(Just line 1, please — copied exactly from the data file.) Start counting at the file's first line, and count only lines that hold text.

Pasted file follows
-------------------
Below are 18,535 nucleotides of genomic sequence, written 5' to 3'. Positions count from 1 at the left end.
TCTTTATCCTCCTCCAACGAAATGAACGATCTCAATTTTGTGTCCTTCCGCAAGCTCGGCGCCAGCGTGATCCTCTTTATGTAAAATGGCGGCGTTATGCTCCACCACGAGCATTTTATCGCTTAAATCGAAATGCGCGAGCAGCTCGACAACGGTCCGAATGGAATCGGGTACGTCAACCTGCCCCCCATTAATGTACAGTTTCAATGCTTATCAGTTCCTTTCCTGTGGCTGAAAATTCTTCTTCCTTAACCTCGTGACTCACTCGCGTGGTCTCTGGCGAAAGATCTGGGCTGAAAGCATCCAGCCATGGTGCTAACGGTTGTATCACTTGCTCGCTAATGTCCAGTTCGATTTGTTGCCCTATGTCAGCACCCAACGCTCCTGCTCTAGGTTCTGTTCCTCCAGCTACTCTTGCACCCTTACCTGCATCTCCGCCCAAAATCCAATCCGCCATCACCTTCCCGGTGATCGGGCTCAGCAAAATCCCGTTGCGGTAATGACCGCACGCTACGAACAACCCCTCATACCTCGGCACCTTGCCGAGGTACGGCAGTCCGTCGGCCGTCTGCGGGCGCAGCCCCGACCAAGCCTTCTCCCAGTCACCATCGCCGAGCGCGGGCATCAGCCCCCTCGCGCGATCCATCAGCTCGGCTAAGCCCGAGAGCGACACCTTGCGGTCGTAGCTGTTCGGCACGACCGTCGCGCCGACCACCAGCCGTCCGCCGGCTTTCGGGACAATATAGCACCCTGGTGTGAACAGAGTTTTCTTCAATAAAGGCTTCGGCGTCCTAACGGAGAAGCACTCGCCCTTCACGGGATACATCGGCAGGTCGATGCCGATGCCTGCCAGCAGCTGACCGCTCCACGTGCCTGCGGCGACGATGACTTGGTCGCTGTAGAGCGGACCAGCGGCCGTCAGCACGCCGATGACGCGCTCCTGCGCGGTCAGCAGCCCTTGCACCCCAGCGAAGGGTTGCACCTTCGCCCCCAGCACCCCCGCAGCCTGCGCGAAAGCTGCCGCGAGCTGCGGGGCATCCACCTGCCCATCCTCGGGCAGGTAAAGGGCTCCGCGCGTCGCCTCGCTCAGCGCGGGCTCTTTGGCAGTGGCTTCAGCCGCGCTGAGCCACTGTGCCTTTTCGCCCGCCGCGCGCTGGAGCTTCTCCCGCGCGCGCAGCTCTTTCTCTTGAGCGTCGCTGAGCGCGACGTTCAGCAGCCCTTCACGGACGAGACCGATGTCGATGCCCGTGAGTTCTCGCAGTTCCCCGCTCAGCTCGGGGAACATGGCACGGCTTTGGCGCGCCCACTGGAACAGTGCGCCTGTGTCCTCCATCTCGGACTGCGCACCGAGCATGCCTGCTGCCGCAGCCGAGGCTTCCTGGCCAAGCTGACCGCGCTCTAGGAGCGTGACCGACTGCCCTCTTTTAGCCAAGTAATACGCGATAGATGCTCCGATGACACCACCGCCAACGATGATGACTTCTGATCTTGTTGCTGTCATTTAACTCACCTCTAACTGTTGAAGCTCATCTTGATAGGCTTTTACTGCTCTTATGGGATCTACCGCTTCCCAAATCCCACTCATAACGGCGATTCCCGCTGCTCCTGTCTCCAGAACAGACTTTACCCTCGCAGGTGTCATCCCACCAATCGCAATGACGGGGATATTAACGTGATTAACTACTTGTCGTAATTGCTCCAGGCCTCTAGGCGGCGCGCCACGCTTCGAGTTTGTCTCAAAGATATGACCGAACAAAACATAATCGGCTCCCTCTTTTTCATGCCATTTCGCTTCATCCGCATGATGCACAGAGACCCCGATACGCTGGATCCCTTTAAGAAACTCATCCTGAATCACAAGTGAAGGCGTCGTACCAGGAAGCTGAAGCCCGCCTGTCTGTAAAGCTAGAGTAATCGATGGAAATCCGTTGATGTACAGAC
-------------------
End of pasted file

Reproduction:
Below are 18,535 nucleotides of genomic sequence, written 5' to 3'. Positions count from 1 at the left end.